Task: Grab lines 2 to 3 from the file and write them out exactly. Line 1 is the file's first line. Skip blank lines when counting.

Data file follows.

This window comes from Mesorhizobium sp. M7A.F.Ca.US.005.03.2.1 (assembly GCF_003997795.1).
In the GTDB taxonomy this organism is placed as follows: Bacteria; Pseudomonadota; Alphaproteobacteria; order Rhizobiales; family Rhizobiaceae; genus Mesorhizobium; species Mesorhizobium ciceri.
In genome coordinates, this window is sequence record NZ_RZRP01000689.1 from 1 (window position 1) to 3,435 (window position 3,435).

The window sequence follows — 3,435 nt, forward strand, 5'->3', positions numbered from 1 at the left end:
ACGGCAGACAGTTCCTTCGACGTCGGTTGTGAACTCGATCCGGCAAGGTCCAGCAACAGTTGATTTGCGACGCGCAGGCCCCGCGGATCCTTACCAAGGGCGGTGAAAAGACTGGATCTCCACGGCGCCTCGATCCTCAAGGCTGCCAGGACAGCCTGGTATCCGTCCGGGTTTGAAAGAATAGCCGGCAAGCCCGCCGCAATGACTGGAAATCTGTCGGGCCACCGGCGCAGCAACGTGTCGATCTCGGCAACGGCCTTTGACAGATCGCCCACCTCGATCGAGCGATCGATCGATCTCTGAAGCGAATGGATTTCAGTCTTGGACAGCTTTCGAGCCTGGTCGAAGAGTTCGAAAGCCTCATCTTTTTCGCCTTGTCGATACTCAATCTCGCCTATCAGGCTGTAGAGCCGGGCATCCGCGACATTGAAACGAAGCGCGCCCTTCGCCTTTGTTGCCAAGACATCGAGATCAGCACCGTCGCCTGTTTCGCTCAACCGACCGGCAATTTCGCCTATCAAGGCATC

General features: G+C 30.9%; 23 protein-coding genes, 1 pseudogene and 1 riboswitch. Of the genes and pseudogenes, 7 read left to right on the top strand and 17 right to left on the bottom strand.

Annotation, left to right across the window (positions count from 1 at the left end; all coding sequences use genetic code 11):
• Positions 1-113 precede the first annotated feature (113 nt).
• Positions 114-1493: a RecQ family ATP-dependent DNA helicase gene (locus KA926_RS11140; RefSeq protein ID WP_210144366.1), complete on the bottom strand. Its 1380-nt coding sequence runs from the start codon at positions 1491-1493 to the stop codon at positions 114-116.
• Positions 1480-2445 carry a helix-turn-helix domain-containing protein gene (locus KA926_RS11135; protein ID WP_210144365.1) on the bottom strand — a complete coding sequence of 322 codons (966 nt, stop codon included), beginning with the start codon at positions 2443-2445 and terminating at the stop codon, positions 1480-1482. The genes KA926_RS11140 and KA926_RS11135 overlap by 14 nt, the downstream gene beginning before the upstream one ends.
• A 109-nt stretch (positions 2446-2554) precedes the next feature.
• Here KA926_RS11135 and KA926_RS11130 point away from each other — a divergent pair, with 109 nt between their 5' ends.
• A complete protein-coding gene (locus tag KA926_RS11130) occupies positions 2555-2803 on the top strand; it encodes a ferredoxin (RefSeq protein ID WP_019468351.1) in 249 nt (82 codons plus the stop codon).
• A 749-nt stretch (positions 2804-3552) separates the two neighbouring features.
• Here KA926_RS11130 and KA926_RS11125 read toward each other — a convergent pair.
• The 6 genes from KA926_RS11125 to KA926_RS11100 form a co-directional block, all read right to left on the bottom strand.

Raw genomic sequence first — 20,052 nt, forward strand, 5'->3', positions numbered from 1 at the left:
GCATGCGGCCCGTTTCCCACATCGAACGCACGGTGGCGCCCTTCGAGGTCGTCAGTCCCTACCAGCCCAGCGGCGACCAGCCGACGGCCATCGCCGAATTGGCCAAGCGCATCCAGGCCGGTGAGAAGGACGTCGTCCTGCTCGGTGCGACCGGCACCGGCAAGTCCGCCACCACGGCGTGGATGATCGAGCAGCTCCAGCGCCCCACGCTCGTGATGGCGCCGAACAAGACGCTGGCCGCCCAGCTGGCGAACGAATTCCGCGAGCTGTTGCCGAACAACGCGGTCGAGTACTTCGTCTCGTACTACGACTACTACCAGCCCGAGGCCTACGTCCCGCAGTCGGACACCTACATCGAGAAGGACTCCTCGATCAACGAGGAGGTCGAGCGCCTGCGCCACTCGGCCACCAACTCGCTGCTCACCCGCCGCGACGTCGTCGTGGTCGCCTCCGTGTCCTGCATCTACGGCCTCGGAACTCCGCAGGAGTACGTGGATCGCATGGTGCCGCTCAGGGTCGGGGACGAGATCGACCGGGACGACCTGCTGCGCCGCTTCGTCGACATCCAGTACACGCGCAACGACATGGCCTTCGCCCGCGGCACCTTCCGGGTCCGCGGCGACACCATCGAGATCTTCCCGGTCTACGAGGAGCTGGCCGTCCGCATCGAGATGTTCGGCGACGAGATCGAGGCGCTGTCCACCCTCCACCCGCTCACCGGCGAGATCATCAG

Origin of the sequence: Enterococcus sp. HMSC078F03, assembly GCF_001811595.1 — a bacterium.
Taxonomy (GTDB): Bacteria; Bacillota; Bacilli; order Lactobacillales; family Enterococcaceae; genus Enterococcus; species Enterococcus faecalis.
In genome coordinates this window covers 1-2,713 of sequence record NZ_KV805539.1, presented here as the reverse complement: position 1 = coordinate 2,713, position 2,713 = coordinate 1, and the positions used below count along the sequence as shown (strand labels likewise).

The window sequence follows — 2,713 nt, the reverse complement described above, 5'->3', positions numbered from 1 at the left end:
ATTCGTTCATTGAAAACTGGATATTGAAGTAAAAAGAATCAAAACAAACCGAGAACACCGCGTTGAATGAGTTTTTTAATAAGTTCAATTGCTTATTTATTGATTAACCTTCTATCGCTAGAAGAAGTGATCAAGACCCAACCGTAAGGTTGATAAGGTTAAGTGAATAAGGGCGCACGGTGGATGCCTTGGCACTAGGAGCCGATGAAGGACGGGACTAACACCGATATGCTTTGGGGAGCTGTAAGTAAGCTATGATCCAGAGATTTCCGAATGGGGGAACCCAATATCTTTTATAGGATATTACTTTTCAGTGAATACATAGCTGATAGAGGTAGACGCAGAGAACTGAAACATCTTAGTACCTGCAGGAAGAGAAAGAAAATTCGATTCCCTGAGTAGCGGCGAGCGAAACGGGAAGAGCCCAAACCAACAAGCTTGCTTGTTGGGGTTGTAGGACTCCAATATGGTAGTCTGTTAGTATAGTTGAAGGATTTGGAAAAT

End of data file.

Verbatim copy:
In the GTDB taxonomy this organism is placed as follows: Bacteria; Pseudomonadota; Alphaproteobacteria; order Rhizobiales; family Rhizobiaceae; genus Mesorhizobium; species Mesorhizobium ciceri.
In genome coordinates, this window is sequence record NZ_RZRP01000689.1 from 1 (window position 1) to 3,435 (window position 3,435).